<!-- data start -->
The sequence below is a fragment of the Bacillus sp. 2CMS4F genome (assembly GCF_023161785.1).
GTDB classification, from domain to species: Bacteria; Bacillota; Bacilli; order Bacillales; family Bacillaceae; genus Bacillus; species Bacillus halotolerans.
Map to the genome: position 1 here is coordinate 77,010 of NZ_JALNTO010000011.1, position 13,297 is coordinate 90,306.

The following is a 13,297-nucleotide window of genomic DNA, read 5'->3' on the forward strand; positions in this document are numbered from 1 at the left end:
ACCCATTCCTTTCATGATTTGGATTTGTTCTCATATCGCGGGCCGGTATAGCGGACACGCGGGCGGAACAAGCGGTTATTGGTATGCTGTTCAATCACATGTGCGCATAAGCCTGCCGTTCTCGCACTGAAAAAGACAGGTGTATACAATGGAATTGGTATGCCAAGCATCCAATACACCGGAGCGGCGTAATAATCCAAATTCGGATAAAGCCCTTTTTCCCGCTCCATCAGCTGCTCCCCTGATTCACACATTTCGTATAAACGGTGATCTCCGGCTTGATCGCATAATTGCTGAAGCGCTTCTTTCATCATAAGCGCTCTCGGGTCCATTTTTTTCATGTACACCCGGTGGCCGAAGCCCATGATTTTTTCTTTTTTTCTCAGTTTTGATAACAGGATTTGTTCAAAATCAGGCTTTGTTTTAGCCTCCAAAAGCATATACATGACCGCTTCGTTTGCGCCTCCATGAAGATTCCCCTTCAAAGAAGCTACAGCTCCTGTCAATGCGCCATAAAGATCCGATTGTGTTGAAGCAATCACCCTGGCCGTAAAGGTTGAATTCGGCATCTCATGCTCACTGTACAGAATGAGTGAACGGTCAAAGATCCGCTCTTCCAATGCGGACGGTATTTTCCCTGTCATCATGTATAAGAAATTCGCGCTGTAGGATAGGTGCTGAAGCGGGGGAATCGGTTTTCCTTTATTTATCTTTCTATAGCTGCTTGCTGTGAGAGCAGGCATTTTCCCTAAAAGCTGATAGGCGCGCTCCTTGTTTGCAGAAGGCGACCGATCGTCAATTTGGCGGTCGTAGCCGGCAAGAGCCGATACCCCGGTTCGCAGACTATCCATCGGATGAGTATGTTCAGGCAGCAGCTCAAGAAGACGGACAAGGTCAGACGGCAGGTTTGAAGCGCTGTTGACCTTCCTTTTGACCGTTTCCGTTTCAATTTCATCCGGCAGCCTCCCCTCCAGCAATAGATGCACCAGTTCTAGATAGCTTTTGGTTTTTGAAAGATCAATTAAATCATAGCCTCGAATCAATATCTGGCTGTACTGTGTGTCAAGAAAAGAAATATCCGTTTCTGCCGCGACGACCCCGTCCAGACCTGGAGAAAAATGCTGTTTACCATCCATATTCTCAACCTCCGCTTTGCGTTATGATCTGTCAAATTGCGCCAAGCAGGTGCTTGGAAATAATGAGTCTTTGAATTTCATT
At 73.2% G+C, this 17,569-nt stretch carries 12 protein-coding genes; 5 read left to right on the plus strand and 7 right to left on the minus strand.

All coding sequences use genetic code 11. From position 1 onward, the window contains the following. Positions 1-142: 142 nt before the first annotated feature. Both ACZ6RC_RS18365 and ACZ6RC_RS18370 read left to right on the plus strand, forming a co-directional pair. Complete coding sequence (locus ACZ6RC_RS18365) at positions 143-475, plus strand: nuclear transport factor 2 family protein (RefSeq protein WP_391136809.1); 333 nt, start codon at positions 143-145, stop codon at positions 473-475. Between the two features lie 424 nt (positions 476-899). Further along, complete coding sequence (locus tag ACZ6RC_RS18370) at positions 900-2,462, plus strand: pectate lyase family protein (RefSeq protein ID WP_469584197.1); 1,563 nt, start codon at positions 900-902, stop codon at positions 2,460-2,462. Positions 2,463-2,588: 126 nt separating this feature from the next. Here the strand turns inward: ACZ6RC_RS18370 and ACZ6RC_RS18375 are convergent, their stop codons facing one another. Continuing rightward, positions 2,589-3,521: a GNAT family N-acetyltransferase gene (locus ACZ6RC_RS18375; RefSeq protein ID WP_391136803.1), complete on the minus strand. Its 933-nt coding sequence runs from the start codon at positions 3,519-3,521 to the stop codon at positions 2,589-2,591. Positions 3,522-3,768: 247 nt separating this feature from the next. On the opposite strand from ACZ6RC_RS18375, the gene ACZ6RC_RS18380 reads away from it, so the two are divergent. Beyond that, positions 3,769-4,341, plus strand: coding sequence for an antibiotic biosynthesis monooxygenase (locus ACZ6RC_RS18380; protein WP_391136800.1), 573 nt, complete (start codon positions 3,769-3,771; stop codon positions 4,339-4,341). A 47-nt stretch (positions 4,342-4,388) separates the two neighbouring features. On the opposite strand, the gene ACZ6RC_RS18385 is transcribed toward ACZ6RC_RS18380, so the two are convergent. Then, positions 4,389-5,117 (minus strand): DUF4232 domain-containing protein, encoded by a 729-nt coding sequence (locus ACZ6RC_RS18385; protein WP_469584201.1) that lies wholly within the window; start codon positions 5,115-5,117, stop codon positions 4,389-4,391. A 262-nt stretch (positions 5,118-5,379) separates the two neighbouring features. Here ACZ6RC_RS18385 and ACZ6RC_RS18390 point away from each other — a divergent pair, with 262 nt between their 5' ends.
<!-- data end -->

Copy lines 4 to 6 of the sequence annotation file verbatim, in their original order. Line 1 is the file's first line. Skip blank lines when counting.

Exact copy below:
The following is a 13,297-nucleotide window of genomic DNA, read 5'->3' on the forward strand; positions in this document are numbered from 1 at the left end:
ACCCATTCCTTTCATGATTTGGATTTGTTCTCATATCGCGGGCCGGTATAGCGGACACGCGGGCGGAACAAGCGGTTATTGGTATGCTGTTCAATCACATGTGCGCATAAGCCTGCCGTTCTCGCACTGAAAAAGACAGGTGTATACAATGGAATTGGTATGCCAAGCATCCAATACACCGGAGCGGCGTAATAATCCAAATTCGGATAAAGCCCTTTTTCCCGCTCCATCAGCTGCTCCCCTGATTCACACATTTCGTATAAACGGTGATCTCCGGCTTGATCGCATAATTGCTGAAGCGCTTCTTTCATCATAAGCGCTCTCGGGTCCATTTTTTTCATGTACACCCGGTGGCCGAAGCCCATGATTTTTTCTTTTTTTCTCAGTTTTGATAACAGGATTTGTTCAAAATCAGGCTTTGTTTTAGCCTCCAAAAGCATATACATGACCGCTTCGTTTGCGCCTCCATGAAGATTCCCCTTCAAAGAAGCTACAGCTCCTGTCAATGCGCCATAAAGATCCGATTGTGTTGAAGCAATCACCCTGGCCGTAAAGGTTGAATTCGGCATCTCATGCTCACTGTACAGAATGAGTGAACGGTCAAAGATCCGCTCTTCCAATGCGGACGGTATTTTCCCTGTCATCATGTATAAGAAATTCGCGCTGTAGGATAGGTGCTGAAGCGGGGGAATCGGTTTTCCTTTATTTATCTTTCTATAGCTGCTTGCTGTGAGAGCAGGCATTTTCCCTAAAAGCTGATAGGCGCGCTCCTTGTTTGCAGAAGGCGACCGATCGTCAATTTGGCGGTCGTAGCCGGCAAGAGCCGATACCCCGGTTCGCAGACTATCCATCGGATGAGTATGTTCAGGCAGCAGCTCAAGAAGACGGACAAGGTCAGACGGCAGGTTTGAAGCGCTGTTGACCTTCCTTTTGACCGTTTCCGTTTCAATTTCATCCGGCAGCCTCCCCTCCAGCAATAGATGCACCAGTTCTAGATAGCTTTTGGTTTTTGAAAGATCAATTAAATCATAGCCTCGAATCAATATCTGGCTGTACTGTGTGTCAAGAAAAGAAATATCCGTTTCTGCCGCGACGACCCCGTCCAGACCTGGAGAAAAATGCTGTTTACCATCCATATTCTCAACCTCCGCTTTGCGTTATGATCTGTCAAATTGCGCCAAGCAGGTGCTTGGAAATAATGAGTCTTTGAATTTCATT
At 73.2% G+C, this 17,569-nt stretch carries 12 protein-coding genes; 5 read left to right on the plus strand and 7 right to left on the minus strand.